“To command is to serve, nothing more and nothing less.”
Leadership is the most crucial factor determining whether a firm will survive or thrive. There is no substitute for good leadership, and any firm that aims to navigate the modern tough market conditions must ensure that the quality of its leadership goes above and beyond.
Leadership Starts With Vision
Leadership starts with a vision, which is the ability to understand where the firm currently is and to see where it could be in the future. A vision sets the tone of the environment in a firm and sets a goal that everyone can work towards. Without vision, people get caught up in their day-to-day milieu and can’t focus on grander objectives.
Learning to listen
Great leaders understand they should listen more than they speak. The ability to take time to hear other people’s views, perspectives, and even criticisms is an effective way to learn and grow. People are always happy to follow a leader when they believe their leader considers their views. Listening allows leaders to implement ideas that help build morale and efficiency in their subordinates.
To be a good listener, a leader should be:
Empathy is the ability to feel other people’s pain and place yourself in their shoes. Great leaders can understand things from other peoples’ points of view.
When subordinates feel judged for airing their views, they are less likely to feel free to offer their opinions again in the future. A leader should create an environment where everyone feels free to speak their mind without fear of repercussions.
Willing to change
A leader who listens but doesn’t implement any of the suggestions offered by subordinates only frustrates the people who offer up their ideas. There is no point in listening if the ideas offered are simply filed and put away.
Capable of offering undivided attention
When subordinates offer their views, they need to know that their voice matters. They will not be emotionally invested in the process if they feel that being asked their opinion is nothing more than a formality.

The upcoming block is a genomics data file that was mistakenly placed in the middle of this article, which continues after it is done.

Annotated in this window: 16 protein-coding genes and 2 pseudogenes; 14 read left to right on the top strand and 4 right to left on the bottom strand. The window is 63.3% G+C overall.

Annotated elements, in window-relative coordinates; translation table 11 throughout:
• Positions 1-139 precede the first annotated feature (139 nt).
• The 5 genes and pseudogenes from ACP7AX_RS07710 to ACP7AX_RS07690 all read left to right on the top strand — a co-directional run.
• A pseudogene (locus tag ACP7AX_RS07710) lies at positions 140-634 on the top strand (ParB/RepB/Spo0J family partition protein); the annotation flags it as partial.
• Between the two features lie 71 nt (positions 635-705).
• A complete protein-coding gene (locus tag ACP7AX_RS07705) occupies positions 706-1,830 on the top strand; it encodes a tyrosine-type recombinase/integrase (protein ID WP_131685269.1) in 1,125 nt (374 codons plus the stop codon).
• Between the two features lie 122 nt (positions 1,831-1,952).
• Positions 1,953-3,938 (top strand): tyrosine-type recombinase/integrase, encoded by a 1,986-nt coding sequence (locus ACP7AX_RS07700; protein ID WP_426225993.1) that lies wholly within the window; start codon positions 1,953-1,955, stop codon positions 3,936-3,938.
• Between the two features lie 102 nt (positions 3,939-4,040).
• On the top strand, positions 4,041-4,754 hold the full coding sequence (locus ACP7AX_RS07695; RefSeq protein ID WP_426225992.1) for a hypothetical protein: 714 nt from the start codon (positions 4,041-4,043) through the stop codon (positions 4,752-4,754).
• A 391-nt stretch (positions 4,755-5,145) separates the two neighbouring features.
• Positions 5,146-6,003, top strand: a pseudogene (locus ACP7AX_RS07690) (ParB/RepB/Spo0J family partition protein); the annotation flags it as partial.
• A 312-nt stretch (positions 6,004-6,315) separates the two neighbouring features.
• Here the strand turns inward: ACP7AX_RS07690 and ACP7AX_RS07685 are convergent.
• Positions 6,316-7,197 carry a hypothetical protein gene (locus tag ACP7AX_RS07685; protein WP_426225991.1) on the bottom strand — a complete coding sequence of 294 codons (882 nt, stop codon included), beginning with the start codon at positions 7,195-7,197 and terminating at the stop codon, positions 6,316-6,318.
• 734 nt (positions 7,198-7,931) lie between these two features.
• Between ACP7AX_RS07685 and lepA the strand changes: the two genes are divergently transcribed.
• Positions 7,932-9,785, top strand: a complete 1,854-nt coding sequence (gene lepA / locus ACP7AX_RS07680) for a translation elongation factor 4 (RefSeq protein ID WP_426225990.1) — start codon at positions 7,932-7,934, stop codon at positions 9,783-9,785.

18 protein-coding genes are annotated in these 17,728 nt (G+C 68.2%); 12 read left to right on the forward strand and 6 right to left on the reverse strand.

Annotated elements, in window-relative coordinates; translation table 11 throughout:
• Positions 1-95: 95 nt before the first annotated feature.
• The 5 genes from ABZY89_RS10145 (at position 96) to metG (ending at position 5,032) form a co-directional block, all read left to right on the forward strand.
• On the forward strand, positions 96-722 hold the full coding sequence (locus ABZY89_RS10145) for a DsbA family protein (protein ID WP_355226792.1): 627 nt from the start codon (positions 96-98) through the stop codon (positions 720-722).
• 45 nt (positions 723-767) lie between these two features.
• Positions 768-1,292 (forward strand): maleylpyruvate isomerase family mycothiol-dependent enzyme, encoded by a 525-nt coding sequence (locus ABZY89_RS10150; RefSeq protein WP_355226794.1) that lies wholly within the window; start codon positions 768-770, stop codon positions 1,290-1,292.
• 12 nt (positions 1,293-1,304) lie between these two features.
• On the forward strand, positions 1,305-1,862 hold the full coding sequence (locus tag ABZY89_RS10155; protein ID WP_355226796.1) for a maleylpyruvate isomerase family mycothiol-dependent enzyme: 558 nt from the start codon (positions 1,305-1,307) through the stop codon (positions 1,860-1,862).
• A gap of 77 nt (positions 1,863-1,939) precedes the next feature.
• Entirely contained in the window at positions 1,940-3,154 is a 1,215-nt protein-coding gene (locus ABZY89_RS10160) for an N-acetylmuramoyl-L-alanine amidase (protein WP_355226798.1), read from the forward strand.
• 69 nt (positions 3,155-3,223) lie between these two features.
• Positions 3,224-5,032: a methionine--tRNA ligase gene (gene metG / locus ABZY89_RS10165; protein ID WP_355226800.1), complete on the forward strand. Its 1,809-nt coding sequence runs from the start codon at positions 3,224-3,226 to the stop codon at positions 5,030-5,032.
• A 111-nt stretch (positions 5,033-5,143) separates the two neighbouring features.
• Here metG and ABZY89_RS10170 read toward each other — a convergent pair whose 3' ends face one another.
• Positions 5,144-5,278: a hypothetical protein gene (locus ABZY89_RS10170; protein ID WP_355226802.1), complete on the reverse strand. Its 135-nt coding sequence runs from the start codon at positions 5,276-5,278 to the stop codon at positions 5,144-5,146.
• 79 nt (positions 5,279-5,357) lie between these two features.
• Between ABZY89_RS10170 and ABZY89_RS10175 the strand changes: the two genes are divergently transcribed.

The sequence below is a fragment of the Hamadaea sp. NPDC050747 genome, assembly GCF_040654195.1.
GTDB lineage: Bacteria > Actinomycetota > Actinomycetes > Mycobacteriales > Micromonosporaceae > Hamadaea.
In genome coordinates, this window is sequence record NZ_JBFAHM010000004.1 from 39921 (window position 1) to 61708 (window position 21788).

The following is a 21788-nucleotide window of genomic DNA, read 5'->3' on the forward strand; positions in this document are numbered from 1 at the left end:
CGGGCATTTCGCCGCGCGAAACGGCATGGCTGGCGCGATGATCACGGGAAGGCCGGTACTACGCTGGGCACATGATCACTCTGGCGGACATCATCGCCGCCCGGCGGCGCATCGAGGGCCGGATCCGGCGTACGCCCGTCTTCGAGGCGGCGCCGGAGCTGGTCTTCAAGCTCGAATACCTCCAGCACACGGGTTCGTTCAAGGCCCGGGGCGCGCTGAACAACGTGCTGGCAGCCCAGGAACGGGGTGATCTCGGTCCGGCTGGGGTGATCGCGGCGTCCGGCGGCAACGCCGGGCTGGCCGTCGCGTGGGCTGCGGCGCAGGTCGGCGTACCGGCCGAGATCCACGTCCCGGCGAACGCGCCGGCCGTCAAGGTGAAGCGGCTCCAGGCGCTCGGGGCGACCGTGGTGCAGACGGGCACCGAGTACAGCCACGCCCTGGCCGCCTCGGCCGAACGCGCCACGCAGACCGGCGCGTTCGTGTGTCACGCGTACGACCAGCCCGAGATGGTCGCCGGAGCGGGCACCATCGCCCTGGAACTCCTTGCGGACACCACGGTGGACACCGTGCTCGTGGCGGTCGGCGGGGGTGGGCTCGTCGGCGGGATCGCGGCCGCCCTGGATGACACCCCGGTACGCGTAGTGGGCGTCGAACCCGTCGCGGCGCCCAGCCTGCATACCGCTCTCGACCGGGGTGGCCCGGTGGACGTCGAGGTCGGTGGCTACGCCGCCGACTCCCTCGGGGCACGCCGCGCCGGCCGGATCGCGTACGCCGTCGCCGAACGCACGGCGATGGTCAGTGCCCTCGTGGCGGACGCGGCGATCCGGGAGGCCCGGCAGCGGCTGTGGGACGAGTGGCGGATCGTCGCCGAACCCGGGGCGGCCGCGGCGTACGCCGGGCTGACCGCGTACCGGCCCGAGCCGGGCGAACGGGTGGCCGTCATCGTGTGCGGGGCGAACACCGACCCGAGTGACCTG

Seeing what is ahead of the curve
A leader should know how to read current circumstances and anticipate problems that are likely to emerge in the future and opportunities worth taking advantage of.
Like an oracle of old staring into their crystal ball, a leader needs to see what everyone else is missing and make changes to ensure that the firm survives. These changes can be financial headwinds, legislation changes, or client demand shifts. Seeing what’s coming is the only way to adapt to it in time.
Avoiding the temptation of micromanagement
A leader is like a conductor controlling an orchestra. Conductors sometimes get emotional and wish they could play the instruments themselves so that “things are done right,” but this is a fallacious idea.
A leader should maintain an overall strategic view of things and leave the smaller tactical decisions to those required to do their jobs. Micromanagement leads to resentment and eventually creates dysfunction in firms.
For a leader to feel comfortable enough to delegate responsibility, they need to know that they have the right people in place. This means that delegation must go hand in hand with great hiring skills.
Offering hope in dark times
Napoleon said that “A leader is a dealer in hope.” These words ring truer during those times when the clouds are dark, and the future is uncertain. According to some statistics, up to 92% of all law firms collapse. This is an incredibly high rate of collapse that leaves many lawyers who work for the surviving firms constantly in a state of angst and fear.
Fear can be crippling and can leave otherwise competent people unable to give their best. As a leader, it is necessary to offer people a sense of confidence and hope, especially during times of financial strain and difficulty.
These posts were proofread by Grammarly
Joseline J. Hardrick is the Founder and President of Diversity Access Pipeline, Inc. She is also an author, professor, and lawyer and resides in Tampa Bay, Florida. Guest bloggers are students in the Journey to Esquire® Scholarship & Leadership Program.